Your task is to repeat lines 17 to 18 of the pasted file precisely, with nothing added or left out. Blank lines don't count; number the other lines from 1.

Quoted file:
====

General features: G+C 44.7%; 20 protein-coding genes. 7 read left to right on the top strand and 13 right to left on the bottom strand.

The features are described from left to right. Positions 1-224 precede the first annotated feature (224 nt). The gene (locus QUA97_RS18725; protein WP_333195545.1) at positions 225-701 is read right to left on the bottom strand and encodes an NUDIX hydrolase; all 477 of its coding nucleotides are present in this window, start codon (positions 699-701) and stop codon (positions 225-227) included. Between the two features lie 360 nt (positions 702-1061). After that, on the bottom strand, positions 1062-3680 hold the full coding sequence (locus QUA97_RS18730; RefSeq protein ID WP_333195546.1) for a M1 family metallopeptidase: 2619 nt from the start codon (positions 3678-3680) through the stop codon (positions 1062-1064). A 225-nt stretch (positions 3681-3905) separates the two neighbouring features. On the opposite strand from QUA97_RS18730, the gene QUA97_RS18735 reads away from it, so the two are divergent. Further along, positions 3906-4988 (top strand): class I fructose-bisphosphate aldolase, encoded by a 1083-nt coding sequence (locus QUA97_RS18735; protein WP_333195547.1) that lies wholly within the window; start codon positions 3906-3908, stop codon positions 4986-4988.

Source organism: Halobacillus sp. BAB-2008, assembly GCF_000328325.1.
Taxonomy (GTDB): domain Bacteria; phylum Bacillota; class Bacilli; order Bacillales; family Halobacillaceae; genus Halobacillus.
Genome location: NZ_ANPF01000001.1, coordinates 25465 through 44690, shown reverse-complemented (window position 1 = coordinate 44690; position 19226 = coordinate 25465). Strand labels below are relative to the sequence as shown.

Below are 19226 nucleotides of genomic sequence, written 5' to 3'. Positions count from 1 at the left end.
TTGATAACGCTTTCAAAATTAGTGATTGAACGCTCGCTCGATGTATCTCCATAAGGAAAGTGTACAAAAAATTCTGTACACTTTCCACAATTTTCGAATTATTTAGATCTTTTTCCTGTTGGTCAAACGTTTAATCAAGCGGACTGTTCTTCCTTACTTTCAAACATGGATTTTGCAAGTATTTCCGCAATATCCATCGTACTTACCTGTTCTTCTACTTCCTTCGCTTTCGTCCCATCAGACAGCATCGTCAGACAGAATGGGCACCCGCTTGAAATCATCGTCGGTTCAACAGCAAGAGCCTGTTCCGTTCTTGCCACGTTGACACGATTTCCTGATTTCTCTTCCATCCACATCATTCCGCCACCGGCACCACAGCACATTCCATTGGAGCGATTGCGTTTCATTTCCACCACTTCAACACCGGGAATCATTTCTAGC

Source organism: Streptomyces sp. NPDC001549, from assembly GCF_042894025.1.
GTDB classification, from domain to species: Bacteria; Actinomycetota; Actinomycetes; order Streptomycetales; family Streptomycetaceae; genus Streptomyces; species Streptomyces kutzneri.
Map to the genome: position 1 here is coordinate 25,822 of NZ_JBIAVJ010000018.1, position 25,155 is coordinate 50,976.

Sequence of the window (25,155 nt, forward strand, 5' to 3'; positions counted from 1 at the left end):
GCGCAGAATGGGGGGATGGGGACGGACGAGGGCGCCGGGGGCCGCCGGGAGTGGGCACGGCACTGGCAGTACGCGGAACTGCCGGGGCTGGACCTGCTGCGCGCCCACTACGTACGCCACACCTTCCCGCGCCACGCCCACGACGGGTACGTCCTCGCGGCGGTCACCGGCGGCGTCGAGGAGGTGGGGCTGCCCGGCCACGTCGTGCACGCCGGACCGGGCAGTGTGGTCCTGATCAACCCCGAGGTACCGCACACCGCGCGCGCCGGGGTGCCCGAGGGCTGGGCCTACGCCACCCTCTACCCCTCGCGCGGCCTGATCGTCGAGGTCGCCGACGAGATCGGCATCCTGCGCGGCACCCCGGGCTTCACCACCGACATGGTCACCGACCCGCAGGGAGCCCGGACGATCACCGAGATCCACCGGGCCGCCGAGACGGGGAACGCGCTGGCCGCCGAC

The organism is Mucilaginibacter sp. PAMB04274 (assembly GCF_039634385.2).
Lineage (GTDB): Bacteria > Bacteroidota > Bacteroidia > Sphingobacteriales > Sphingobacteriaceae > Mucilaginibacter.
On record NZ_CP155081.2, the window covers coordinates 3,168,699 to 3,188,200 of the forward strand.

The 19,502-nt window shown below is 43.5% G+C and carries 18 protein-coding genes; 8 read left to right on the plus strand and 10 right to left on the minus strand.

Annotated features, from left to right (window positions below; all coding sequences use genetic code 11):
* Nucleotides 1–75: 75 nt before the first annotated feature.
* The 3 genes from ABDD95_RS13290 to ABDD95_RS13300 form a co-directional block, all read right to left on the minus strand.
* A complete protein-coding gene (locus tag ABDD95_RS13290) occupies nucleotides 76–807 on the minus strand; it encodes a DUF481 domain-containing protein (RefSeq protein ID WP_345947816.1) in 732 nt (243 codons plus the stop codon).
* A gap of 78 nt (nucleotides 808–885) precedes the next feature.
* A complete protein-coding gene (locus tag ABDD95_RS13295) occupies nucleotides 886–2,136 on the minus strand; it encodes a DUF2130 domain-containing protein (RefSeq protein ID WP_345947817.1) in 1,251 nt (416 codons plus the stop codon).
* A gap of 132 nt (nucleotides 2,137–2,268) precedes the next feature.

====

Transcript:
Annotated features, from left to right (window positions below; all coding sequences use genetic code 11):
* Nucleotides 1–75: 75 nt before the first annotated feature.